Stomach Tumors

Stomach Tumors

Gastric cancer is the sixth most common cancer in the world. Like most abdominal neoplasms, adenocarcinoma of the stomach arises from the mucosa of the stomach, then proceeds to invade first the loco-regional lymph nodes adjacent to the stomach and later may invade nearby organs, such as the pancreas, colon, spleen and liver. Through the blood, it can then metastasize to distant organs, such as the lung and liver, and sometimes can involve the peritoneum. There are risk factors such as infection with Helicobacter pylori, a family history of gastric cancer, excessive consumption of red meat, salted and smoked foods or preserved foods but also a diet low in fruits and vegetables as well as cigarette smoking. In addition to gastroscopy, the staging tests for gastric neoplasms are echo-endoscopy, CT scan of the chest and abdomen and in some cases total body PET scan. 

All patients with gastric neoplasia, as well as other neoplasms, are discussed in a multidisciplinary setting involving various figures such as the pathologist, medical oncologist, surgeon, nuclear physician, gastroenterologist, radiologist, nutritionist and radiation therapist). This happens regularly at Poliambulanza and allows for the creation of a personalized clinical pathway for each individual patient.

The therapy of gastric neoplasms varies depending on the patient and the preoperative staging of the neoplasm. The therapy of choice is certainly represented by surgery that in some cases is performed as a first approach while in other cases after a systemic chemotherapeutic treatment. The most frequently performed operations are the total gastrectomy that is the total removal of the stomach and the sub-total gastrectomy that is the removal of about 2/3 of the stomach. In addition to the removal of the stomach, the regional lymph nodes are removed at the same time, and in a variable percentage they can be the site of disease.

Personally, I prefer to approach this operation, when possible, by laparoscopic or robotic way in order to ensure a less invasive compared to the classic intervention obtained by traditional way. The use of minimally invasive methods such as laparoscopy or robotics is certainly an advantage for each patient.

In Fondazione Poliambulanza we try to approach gastric neoplasms as minimally invasive as possible. Minimally invasive surgery is that type of surgery where a wide cut is no longer made in the abdomen to remove the neoplasm but the same procedure is performed with small holes and a small incision for the extraction of the surgical piece. Laparoscopic surgery is performed using long dedicated forceps and a camera that transmits images to monitors in the operating room so that all surgeons involved can see the details of the surgery at the same time. The transmission and accuracy of the images is in 4K mode, i.e. with greatly increased definition. In some cases the laparoscopic intervention can be performed in three-dimensional mode, that is, with the use of a 3D camera that allows to give the sense of depth that in the classic monitors is not normally possible to have. All this technology has the sole purpose of increasing the accuracy of the surgery and consequently in an indirect way to improve the course of the patient's surgery and its postoperative course.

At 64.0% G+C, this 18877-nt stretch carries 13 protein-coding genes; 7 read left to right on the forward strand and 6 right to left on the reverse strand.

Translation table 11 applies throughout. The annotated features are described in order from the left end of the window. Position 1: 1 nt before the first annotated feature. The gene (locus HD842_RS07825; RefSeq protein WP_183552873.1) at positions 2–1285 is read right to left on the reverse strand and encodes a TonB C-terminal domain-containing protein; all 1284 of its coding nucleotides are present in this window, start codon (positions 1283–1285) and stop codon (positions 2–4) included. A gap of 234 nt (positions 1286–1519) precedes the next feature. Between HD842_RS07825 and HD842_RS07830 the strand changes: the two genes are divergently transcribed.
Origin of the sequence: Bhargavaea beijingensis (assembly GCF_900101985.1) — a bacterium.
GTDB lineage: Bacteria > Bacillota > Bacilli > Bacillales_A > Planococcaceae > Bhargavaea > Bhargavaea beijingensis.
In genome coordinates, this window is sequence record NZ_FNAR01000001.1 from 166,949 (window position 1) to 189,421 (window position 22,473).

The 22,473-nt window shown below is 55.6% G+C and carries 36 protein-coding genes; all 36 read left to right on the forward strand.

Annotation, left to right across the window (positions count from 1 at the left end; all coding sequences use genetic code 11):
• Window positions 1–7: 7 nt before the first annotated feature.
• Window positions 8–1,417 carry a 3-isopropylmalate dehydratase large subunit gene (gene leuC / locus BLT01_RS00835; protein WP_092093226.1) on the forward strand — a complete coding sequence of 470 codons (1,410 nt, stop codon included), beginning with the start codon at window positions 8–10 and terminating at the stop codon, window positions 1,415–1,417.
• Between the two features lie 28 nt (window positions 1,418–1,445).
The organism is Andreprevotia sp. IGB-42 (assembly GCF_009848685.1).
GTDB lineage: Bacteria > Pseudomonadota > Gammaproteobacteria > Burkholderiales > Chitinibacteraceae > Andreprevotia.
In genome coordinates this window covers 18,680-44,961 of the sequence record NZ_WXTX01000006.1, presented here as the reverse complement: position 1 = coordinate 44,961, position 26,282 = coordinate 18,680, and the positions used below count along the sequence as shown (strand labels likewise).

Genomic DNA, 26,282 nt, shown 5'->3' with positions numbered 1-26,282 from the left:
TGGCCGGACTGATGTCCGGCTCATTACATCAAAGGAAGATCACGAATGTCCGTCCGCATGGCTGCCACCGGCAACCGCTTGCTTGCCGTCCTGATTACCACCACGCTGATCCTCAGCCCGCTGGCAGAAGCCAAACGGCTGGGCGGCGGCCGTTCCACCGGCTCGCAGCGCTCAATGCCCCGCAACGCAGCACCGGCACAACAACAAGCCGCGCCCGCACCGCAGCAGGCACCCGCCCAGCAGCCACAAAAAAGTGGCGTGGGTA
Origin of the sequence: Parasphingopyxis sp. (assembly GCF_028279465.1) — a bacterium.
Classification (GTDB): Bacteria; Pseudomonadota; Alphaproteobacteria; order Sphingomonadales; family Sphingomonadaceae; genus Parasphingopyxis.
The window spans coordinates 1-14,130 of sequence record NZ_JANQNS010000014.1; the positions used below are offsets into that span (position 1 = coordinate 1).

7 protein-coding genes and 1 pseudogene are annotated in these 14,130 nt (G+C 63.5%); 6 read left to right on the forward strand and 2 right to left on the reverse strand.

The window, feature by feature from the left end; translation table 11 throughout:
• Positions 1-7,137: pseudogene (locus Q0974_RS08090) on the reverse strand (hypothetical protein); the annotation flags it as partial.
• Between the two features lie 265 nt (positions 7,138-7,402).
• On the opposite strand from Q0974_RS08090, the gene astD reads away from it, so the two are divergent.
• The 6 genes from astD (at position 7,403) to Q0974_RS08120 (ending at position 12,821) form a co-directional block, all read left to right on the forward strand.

The evolution of the laparoscopic approach is represented by the use of the da Vinci robot. The da Vinci Xi robot is the version acquired from Fondazione Poliambulanza and is the latest model available on the market. The da Vinci robot is definitely the last frontier of the minimally invasive approach to neoplasms. It is composed of two distinct units both located inside the operating room, one part represents the operating console, i.e. the position where the surgeon is seated and controls the arms of the robot. The second part are instead the arms themselves (4 to be precise) that are connected to each other and are located above the patient allowing to govern with extreme precision the clamps and the various instruments inside the patient's belly.

The rationale for the use of the da Vinci robot is the extreme precision in movements as well as the definition of the surgical field that allows a better surgical tactic. The daVinci robot is routinely used for gastric and colorectal neoplasms. In situations where the tumor appears locally very large and judged not completely removable, chemotherapy can be implemented before surgery with the aim of reducing the neoplasm and make it removable with greater chances of radicality. This can be done as a precautionary treatment after surgery when the histological examination has identified risk factors for the recurrence of cancer (extension of the primary tumor, presence of locoregional lymph nodes with the presence of neoplastic cells, etc). In patients with distant metastases, chemotherapy is the treatment of choice.

Once the surgery has been performed, particular attention will be paid to the subsequent oncological and clinical-nutritional controls (weight, vitamin dosage, etc). As is the case for the clinical management of patients affected by other neoplastic diseases of the abdomen that are treated at Poliambulanza, even patients with gastric cancer have a well-defined clinical care path coded within the protocols ERAS or rapid postoperative recovery. This allows to obtain excellent results both in terms of perioperative complications and in terms of postoperative hospitalization.



To book a visit

Prof. Mohammad Abu Hilal is the Director of the Department of General Surgery and Head of the Hepatobiliopancreatic, Robotic and Minimally Invasive Surgery Unit at Fondazione Poliambulanza.

Contact me

You can contact Prof. Abu Hilal by filling out this form: